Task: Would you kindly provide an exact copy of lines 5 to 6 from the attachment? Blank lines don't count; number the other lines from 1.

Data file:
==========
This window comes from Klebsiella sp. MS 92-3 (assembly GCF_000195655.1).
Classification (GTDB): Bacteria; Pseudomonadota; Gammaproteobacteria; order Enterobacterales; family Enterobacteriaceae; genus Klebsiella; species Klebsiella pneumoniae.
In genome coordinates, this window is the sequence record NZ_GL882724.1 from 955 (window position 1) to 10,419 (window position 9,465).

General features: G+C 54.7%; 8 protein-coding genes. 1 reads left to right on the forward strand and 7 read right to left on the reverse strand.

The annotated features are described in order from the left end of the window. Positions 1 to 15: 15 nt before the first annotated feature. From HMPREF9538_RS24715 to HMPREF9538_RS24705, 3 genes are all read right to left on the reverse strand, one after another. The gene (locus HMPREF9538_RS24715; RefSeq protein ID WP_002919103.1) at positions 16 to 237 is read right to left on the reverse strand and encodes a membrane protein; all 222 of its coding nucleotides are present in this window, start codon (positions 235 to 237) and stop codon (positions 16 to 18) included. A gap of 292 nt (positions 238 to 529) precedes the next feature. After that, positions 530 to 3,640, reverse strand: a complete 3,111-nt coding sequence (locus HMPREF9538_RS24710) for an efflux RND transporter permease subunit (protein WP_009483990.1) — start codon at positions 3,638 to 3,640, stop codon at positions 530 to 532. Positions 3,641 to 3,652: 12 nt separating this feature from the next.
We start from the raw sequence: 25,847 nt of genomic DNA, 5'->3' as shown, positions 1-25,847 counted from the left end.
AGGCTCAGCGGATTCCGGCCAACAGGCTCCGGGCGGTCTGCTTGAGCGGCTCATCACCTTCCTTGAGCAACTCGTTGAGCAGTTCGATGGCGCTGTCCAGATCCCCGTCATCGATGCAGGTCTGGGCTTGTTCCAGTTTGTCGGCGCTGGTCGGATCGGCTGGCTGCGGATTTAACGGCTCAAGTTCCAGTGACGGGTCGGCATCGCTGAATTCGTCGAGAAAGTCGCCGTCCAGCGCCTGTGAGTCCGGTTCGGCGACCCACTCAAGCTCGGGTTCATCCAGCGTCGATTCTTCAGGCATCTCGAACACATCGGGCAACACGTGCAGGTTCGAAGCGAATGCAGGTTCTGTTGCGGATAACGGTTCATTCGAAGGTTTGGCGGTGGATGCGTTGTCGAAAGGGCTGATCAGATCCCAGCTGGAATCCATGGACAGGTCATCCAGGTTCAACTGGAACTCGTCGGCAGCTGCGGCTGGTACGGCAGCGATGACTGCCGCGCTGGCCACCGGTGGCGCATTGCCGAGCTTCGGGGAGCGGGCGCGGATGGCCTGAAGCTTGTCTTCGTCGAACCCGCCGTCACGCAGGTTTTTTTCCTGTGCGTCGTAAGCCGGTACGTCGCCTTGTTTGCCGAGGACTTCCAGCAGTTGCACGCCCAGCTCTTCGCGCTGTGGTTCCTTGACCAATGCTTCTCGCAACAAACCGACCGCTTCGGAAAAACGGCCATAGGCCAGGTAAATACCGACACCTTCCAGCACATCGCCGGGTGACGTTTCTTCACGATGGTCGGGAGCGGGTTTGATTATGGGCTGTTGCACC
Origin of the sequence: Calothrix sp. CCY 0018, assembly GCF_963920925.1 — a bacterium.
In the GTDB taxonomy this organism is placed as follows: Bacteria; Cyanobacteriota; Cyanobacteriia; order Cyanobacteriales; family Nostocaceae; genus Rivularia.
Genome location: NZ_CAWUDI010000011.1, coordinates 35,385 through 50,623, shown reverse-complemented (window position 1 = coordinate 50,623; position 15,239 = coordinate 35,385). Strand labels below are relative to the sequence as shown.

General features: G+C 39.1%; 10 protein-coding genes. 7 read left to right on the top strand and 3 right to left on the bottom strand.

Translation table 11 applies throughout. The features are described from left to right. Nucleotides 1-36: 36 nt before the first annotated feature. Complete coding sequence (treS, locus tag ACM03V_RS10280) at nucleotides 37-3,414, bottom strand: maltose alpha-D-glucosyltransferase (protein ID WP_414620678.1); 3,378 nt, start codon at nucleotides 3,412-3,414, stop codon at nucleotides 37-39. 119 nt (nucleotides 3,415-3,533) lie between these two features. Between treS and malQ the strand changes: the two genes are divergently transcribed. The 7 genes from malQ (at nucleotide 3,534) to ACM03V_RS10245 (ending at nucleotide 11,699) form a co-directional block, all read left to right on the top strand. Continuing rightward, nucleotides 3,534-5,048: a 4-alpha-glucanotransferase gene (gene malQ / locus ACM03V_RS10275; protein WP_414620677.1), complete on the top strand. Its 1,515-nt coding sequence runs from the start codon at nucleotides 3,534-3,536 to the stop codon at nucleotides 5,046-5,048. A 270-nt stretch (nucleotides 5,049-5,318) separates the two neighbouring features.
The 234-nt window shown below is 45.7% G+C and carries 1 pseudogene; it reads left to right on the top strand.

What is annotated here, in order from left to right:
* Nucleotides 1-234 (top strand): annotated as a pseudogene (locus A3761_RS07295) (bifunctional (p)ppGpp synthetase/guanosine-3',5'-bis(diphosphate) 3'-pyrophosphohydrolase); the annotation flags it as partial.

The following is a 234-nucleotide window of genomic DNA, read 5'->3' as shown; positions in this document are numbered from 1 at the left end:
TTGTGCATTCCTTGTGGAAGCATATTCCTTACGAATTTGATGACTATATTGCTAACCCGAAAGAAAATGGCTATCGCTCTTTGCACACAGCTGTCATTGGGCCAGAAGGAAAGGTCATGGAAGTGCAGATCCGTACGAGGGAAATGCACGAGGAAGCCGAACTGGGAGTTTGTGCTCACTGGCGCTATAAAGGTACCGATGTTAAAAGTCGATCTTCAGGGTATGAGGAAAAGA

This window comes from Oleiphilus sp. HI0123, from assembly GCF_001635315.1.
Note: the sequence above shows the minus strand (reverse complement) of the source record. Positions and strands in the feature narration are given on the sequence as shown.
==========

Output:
The annotated features are described in order from the left end of the window. Positions 1 to 15: 15 nt before the first annotated feature. From HMPREF9538_RS24715 to HMPREF9538_RS24705, 3 genes are all read right to left on the reverse strand, one after another. The gene (locus HMPREF9538_RS24715; RefSeq protein ID WP_002919103.1) at positions 16 to 237 is read right to left on the reverse strand and encodes a membrane protein; all 222 of its coding nucleotides are present in this window, start codon (positions 235 to 237) and stop codon (positions 16 to 18) included. A gap of 292 nt (positions 238 to 529) precedes the next feature. After that, positions 530 to 3,640, reverse strand: a complete 3,111-nt coding sequence (locus HMPREF9538_RS24710) for an efflux RND transporter permease subunit (protein WP_009483990.1) — start codon at positions 3,638 to 3,640, stop codon at positions 530 to 532. Positions 3,641 to 3,652: 12 nt separating this feature from the next.
We start from the raw sequence: 25,847 nt of genomic DNA, 5'->3' as shown, positions 1-25,847 counted from the left end.